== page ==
Why The ‘Day Against Homophobia’ Matters Here

"We are people. We are your children, your grandchildren, your kid's teacher, your co-worker, we are not some mysterious creature like a unicorn, we are among you..."

Why The ‘Day Against Homophobia’ Matters Here

I distinctly remember a day 30 years ago, in King’s Point ‘back in da day’, when I was making fun of ‘the gay guy’ with my friends, as he drove down the road in his car. We thought there had to be something wrong with him. But there was nothing wrong with him.

How did we not see that there was a person in that car? I am now ashamed of how we behaved. But, we all acted like that then. Didn’t we?

Times certainly are changing… for the better.

lgbtq march springdale nl
May 17, 2017: Pride colours in full bloom in Springdale, NL

On the evening of May 17th, Grace United Church in Springdale hosted its 1st Annual Gathering in Solidarity with the LGBTQ+ Community.

It was an event to bring the local LGBTQ+ community and its friends and allies together, and it was an event to mark the International Day Against Homophobia, Transphobia & Biphobia. It is reported to be the first event of its type ever to be held in Springdale.

(LGBTQ+ stands for a group that includes lesbian, gay, bisexual, trans, queer/questioning people.)

To kick off the event, a group (pictured above) left Indian River High School and marched to the church carrying a rainbow flag. They went right down the road, colours loud and proud.

At the church there was a warm welcome. There were a lot of friendly greetings and hand-shaking, and then a very relaxed service with song and prayer.

And it was nice.

The evening was led by Ryan Reid and Rev. Graham Cook, and both took time to stand and speak to everyone who had gathered. Ryan got a standing ovation for his from-the-heart sermon/speech telling of the challenges he has faced. He said:

“LGBTQ+ in most church circles is just simply not used, or else people don’t have a clue what those letters actually mean, so they simplify by saying Homosexuality. And the only reason that is often mentioned in a lot of churches is to be followed by “is a Sin”, “is an Abomination”, “is unnatural”, the list goes on.

What a lot of those churches miss though is that LGBT people are just that… we are people. We are your children, your grandchildren, your kid’s teacher, your co-worker, we are not some mysterious creature like a unicorn, we are among you! And yes! Some of us love Jesus too…”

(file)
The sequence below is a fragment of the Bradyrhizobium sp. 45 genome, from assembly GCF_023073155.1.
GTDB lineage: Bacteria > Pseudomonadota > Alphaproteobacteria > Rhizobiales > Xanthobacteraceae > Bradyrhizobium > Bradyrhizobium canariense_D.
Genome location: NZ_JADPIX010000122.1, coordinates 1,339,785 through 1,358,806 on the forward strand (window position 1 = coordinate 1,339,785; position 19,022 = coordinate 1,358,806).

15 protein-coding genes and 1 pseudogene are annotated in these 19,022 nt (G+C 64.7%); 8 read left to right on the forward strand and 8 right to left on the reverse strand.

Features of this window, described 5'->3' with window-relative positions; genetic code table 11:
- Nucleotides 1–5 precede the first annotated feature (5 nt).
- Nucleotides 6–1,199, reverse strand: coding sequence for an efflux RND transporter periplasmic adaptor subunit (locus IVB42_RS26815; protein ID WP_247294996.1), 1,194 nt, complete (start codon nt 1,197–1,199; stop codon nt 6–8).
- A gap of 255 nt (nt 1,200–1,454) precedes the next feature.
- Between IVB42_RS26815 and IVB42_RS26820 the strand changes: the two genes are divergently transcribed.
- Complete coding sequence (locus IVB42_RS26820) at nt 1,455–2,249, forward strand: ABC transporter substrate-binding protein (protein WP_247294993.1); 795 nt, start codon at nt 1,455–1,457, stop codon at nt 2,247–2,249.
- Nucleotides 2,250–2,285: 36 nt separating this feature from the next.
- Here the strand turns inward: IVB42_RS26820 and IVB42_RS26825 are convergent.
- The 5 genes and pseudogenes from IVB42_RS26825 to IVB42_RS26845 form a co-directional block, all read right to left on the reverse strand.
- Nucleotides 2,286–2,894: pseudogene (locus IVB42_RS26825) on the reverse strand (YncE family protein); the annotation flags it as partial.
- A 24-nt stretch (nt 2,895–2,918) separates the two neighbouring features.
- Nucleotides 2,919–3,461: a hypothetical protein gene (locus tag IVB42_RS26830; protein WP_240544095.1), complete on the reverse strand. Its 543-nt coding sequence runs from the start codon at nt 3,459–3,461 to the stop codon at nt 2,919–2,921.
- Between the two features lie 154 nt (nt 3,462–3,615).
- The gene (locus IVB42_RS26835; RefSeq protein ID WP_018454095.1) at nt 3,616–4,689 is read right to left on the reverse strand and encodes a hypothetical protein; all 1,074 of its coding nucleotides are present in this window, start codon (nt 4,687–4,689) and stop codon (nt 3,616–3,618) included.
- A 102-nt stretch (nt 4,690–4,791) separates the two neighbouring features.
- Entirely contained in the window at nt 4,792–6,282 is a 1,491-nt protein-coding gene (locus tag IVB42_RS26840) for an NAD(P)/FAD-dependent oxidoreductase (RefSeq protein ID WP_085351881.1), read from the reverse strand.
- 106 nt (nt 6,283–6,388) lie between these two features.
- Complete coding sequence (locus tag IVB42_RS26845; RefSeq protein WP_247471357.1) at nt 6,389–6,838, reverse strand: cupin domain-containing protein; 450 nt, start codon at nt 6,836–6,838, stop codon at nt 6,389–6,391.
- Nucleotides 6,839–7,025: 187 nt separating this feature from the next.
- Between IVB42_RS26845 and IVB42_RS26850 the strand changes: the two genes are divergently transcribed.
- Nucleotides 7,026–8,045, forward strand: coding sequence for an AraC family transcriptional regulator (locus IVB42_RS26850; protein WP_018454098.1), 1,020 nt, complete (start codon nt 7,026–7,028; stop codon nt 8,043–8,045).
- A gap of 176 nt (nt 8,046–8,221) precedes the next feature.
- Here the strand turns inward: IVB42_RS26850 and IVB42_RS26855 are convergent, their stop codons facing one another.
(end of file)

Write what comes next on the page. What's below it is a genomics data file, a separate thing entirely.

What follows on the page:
richard clarke singing springdale nl
There were a series of solo performances at the Gathering for Solidarity at Grace United church. Here Richard Clarke sings Lady Gaga’s ‘Born This Way’

Indian River Assistant Principal Ruth Cameron gave a presentation about the Gay/Straight Alliance of Indian River High School. The choir sang songs with warm messages of friendship. Rev. Cook and the folks at Grace United Church did a fantastic job at making everyone feel welcomed, included, valued and accepted.

The event featured performances by locals Richard Clarke, Christian Howse, Robyn Bixby, Chelsea Regular, and Sharon Dove with Kelly Burt-Hewlett. After the service, Richard Clarke expressed how pleased he was with how the evening unfolded:

“It went wonderfully. I am very happy with the turnout and everyone who came to support, as allies of the LGBTQ community. And Ryan Reid and Rev. Graham Cook did a phenomenal job.”

day against homophobia grace united church springdale nl
With a warm smile, Ryan Reid addresses those who gathered.

About 60-70 people attended. After the service, Ryan Reid said he thought it went very well and added:

“I was really surprised, actually, by the turnout and everybody seemed to really get something out of it. I am just glad that people are coming out to this event ’cause this is 2017 and we should be at ‘that place’ right now.”

And WHY does the ‘Day Against Homophobia’ matter here in Green Bay? It is, as Ryan Reid said so well in his sermon, that members of the LGBTQ+ community “are your children, your grandchildren, your kid’s teacher, your co-worker.” They are among us. They shop. They work. They sit quietly among you, next to you in a pew or at the bar or in the school. They are part of our communities.

And they are people.

Our communities are strengthened when we are kind to each other. That is why the warm welcome at Springdale’s Grace United Church on May 17th is important. Older adults were there. Young people were there. Believers were there. Non-believers were there. Straight people were there. And so were people of the LGBTQ+ group. It was a cross-section, and everyone just smiled in fellowship.

That is why ‘Day Against Homophobia’ matters here. And matters everywhere. We should view ourselves still on a road that started ‘back in da day’. We on are a road to making a better society, a society with more acceptance and kindness. That is something worth marching for.

Ryan Reid’s words, from May 17th at Grace United:

“We will all stand strong together, we will stand as Grace United, as this community, as a church, as a world, because I don’t know about you, but I am praying and hoping for a revolutionary new world, and I am working to make that the real deal, this day and everyday!”

day against homophobia social grace united church springdale
Warm tea, warm smiles and hugs at Grace United Church.

To learn more about May 17th, the International Day Against Homophobia, go to: http://dayagainsthomophobia.org/

[Top photo is of the Grace United Church Choir on May 17th, 2017]